Educated buyers who have been looking for a while know when they come across a house priced correctly and are more likely to jump in and make an offer.


Pricing Above Market Value


This is something that sometimes appeals to sellers because of the illusion that if the house is priced high, it will sell for high and if not, they can just lower it when necessary. This strategy has a number of downsides and there are examples where an overpriced house has gone for less than market value.

  • Negotiation: Many buyers avoid houses they believe are overpriced as they do not want to get into lowball offers for fear of offending sellers. Even if your home is perfect for them, if it pops up at the wrong price, you have missed the boat.

  • Buyer Exposure: If you believe pricing high will limit your downside, it may likely do the opposite. In fact, if you price out of a range, for example, pricing at $305,000 instead of $299,900 may result in the house not being seen by buyers who are looking in the range of $275,000 to $300,000. Restricting exposure limits the number of potential buyers.

  • The 2-Week Window: Statistics show that your house gets the most attention in the first two weeks after listing. If you price above market value, you are losing out on this critical time when most buyers are interested. The sooner you sell your house, the better the odds that you will get close to asking and potentially get multiple offers. Once your house passes the 2-week mark, the house begins to go stale as new listings pop up. The longer the house stays on the market, the more buyers start to question what is wrong with the property even if the only thing wrong was the pricing. You may even be unintentionally selling other houses in the neighbourhood because you are making those look like better deals.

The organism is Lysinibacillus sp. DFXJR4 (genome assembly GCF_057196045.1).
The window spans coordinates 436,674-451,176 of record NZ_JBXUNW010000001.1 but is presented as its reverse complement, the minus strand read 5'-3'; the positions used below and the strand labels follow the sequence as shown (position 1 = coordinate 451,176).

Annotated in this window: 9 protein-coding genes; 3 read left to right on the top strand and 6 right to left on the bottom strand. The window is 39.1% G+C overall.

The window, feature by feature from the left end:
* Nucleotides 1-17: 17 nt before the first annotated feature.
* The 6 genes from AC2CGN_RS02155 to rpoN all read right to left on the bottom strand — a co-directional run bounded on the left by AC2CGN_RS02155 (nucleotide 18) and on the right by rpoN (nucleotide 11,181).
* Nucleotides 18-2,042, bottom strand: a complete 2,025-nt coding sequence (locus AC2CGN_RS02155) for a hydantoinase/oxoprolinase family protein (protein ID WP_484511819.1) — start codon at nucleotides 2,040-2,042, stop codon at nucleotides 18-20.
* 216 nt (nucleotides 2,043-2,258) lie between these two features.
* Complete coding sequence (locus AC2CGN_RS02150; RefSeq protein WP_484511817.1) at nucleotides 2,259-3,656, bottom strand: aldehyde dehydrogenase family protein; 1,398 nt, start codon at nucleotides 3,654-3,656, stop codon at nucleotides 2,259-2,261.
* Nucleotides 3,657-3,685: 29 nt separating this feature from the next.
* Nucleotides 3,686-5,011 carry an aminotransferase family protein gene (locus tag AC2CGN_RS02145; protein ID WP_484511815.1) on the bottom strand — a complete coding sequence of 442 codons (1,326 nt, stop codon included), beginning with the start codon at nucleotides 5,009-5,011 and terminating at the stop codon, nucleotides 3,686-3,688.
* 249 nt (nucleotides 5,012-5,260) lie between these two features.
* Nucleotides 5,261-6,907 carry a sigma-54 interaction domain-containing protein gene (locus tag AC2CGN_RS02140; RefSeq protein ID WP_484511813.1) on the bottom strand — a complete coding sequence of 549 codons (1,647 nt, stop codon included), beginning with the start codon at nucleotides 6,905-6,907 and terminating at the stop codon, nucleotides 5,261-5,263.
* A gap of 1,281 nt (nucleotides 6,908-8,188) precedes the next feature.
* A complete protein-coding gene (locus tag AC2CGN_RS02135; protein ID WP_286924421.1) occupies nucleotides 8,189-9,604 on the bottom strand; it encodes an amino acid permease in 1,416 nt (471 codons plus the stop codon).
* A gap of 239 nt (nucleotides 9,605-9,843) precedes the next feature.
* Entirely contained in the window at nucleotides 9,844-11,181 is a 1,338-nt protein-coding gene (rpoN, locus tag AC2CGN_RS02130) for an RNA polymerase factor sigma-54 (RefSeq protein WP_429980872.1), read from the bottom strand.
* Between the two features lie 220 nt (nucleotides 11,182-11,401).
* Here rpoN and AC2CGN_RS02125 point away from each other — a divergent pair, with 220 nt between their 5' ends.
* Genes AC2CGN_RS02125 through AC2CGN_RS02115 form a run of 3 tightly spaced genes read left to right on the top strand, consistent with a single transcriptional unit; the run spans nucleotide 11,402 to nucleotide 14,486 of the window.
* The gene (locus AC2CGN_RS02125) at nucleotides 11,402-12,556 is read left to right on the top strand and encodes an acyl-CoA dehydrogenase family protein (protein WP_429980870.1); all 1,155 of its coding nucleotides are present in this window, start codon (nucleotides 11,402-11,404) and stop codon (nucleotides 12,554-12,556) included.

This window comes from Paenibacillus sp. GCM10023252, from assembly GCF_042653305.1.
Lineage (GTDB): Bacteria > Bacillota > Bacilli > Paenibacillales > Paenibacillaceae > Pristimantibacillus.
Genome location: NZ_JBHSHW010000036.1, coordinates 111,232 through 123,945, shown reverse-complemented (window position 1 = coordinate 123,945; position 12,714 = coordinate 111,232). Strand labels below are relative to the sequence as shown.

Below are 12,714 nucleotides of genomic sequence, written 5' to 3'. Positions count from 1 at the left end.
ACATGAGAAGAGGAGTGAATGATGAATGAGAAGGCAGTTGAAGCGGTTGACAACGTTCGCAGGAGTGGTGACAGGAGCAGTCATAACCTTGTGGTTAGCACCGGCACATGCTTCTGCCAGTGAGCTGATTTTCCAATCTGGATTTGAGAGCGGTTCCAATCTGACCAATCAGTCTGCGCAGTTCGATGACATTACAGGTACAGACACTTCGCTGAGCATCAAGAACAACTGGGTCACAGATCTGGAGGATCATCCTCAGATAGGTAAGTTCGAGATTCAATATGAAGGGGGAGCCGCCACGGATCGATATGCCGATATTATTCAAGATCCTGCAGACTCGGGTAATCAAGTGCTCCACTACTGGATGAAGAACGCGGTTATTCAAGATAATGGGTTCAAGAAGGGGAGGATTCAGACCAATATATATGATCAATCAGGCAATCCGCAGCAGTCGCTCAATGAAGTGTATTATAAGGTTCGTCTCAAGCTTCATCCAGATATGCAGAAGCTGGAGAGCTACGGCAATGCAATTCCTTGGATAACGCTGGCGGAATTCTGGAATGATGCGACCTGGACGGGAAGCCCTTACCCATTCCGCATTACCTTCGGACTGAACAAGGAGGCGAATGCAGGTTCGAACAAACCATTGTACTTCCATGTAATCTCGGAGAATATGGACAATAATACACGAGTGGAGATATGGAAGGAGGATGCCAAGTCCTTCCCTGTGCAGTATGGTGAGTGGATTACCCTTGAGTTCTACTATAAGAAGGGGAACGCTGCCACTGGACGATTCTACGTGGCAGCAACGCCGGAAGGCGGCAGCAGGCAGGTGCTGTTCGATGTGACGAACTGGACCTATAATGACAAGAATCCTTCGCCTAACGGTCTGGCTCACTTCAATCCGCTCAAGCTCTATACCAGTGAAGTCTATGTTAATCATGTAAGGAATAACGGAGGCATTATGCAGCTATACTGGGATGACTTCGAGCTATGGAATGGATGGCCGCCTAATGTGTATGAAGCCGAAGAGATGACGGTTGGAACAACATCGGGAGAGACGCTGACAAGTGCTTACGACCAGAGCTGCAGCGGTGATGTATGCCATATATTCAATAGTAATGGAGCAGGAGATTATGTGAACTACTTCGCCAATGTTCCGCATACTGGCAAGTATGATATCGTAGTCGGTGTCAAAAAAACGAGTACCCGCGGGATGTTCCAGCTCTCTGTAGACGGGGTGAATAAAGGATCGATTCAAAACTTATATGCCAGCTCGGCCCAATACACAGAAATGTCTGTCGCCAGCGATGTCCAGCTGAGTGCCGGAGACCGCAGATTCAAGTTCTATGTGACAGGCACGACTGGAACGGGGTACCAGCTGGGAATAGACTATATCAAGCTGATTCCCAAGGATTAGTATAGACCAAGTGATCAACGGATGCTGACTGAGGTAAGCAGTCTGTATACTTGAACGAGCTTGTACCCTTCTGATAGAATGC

• Price Reductions: If the house has been on the market a long time, the chances of multiple offers are almost non-existent. On the other hand, buyers realize that the house is definitely overpriced and may come in with lowball offers. You may have to lower the price to stay competitive which further adds to the narrative that something is wrong with your house.

  • Personal Cost: Keeping your house on the market for a long time can be exhausting. Remember the house will need to be kept show-ready at all times to appeal to buyers at showings. Also, if you are looking to move to a different house, you should also consider the holding cost associated with staying in your current house when you could be making payments towards your new house.

As discussed, determining a listing price is extremely important; if you price too high, you could end up on the market for a long time and become stale; on the other hand, if you list too low, the concern is that you may not get what you could have with a better strategy. Therefore, it’s important to discuss the strategy with your realtor®. Furthermore, for any of these strategies to work effectively, your house will need to be marketed well and reach the largest audience of buyers, which is why it is important to discuss marketing strategy with your realtor® as well.

 

If you are thinking of selling, get in touch and we can set up a no-obligation meeting to discuss the best way forward. I will guide you through the details of these steps and more based on your current needs.


Kyla Miranda Realtor ®

Keller Williams Platinum Realty

709-325-5152